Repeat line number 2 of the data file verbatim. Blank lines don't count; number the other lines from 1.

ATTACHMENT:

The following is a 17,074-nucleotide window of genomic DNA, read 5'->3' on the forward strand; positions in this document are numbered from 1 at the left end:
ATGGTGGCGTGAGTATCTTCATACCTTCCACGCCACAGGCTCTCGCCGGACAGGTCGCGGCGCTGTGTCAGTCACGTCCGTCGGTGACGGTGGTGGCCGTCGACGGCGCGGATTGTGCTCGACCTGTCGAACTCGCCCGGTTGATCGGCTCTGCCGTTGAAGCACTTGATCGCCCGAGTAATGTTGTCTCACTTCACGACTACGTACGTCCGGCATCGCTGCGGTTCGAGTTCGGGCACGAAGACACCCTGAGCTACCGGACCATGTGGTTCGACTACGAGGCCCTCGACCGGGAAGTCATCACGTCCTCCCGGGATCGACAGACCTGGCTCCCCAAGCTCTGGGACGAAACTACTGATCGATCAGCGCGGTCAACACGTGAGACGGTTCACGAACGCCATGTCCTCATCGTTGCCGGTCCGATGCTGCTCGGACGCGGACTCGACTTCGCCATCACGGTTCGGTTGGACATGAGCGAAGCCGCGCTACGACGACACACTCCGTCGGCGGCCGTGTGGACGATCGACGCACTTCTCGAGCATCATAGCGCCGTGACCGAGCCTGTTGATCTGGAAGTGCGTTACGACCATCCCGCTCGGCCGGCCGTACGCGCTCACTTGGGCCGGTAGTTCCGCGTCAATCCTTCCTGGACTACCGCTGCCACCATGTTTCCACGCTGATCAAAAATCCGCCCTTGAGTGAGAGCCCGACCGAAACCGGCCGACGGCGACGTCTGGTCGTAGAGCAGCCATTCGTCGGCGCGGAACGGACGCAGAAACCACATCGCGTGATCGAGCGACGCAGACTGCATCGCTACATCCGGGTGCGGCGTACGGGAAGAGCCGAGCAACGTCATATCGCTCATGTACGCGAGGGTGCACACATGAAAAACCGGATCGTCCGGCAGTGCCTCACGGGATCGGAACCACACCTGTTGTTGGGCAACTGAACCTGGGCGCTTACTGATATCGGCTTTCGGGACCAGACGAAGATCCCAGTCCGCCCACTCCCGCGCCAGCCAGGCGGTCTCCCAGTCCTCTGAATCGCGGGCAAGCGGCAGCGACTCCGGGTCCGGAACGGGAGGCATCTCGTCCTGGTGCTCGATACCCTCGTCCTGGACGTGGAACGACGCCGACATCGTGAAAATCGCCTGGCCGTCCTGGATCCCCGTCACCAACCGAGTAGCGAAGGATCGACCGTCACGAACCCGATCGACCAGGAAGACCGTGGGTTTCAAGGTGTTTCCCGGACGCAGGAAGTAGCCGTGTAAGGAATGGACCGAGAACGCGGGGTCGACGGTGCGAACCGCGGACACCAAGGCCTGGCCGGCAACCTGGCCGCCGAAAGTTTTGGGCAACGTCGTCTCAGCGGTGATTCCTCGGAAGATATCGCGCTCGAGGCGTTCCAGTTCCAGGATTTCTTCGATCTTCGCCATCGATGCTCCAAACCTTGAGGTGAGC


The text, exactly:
ATGGTGGCGTGAGTATCTTCATACCTTCCACGCCACAGGCTCTCGCCGGACAGGTCGCGGCGCTGTGTCAGTCACGTCCGTCGGTGACGGTGGTGGCCGTCGACGGCGCGGATTGTGCTCGACCTGTCGAACTCGCCCGGTTGATCGGCTCTGCCGTTGAAGCACTTGATCGCCCGAGTAATGTTGTCTCACTTCACGACTACGTACGTCCGGCATCGCTGCGGTTCGAGTTCGGGCACGAAGACACCCTGAGCTACCGGACCATGTGGTTCGACTACGAGGCCCTCGACCGGGAAGTCATCACGTCCTCCCGGGATCGACAGACCTGGCTCCCCAAGCTCTGGGACGAAACTACTGATCGATCAGCGCGGTCAACACGTGAGACGGTTCACGAACGCCATGTCCTCATCGTTGCCGGTCCGATGCTGCTCGGACGCGGACTCGACTTCGCCATCACGGTTCGGTTGGACATGAGCGAAGCCGCGCTACGACGACACACTCCGTCGGCGGCCGTGTGGACGATCGACGCACTTCTCGAGCATCATAGCGCCGTGACCGAGCCTGTTGATCTGGAAGTGCGTTACGACCATCCCGCTCGGCCGGCCGTACGCGCTCACTTGGGCCGGTAGTTCCGCGTCAATCCTTCCTGGACTACCGCTGCCACCATGTTTCCACGCTGATCAAAAATCCGCCCTTGAGTGAGAGCCCGACCGAAACCGGCCGACGGCGACGTCTGGTCGTAGAGCAGCCATTCGTCGGCGCGGAACGGACGCAGAAACCACATCGCGTGATCGAGCGACGCAGACTGCATCGCTACATCCGGGTGCGGCGTACGGGAAGAGCCGAGCAACGTCATATCGCTCATGTACGCGAGGGTGCACACATGAAAAACCGGATCGTCCGGCAGTGCCTCACGGGATCGGAACCACACCTGTTGTTGGGCAACTGAACCTGGGCGCTTACTGATATCGGCTTTCGGGACCAGACGAAGATCCCAGTCCGCCCACTCCCGCGCCAGCCAGGCGGTCTCCCAGTCCTCTGAATCGCGGGCAAGCGGCAGCGACTCCGGGTCCGGAACGGGAGGCATCTCGTCCTGGTGCTCGATACCCTCGTCCTGGACGTGGAACGACGCCGACATCGTGAAAATCGCCTGGCCGTCCTGGATCCCCGTCACCAACCGAGTAGCGAAGGATCGACCGTCACGAACCCGATCGACCAGGAAGACCGTGGGTTTCAAGGTGTTTCCCGGACGCAGGAAGTAGCCGTGTAAGGAATGGACCGAGAACGCGGGGTCGACGGTGCGAACCGCGGACACCAAGGCCTGGCCGGCAACCTGGCCGCCGAAAGTTTTGGGCAACGTCGTCTCAGCGGTGATTCCTCGGAAGATATCGCGCTCGAGGCGTTCCAGTTCCAGGATTTCTTCGATCTTCGCCATCGATGCTCCAAACCTTGAGGTGAGC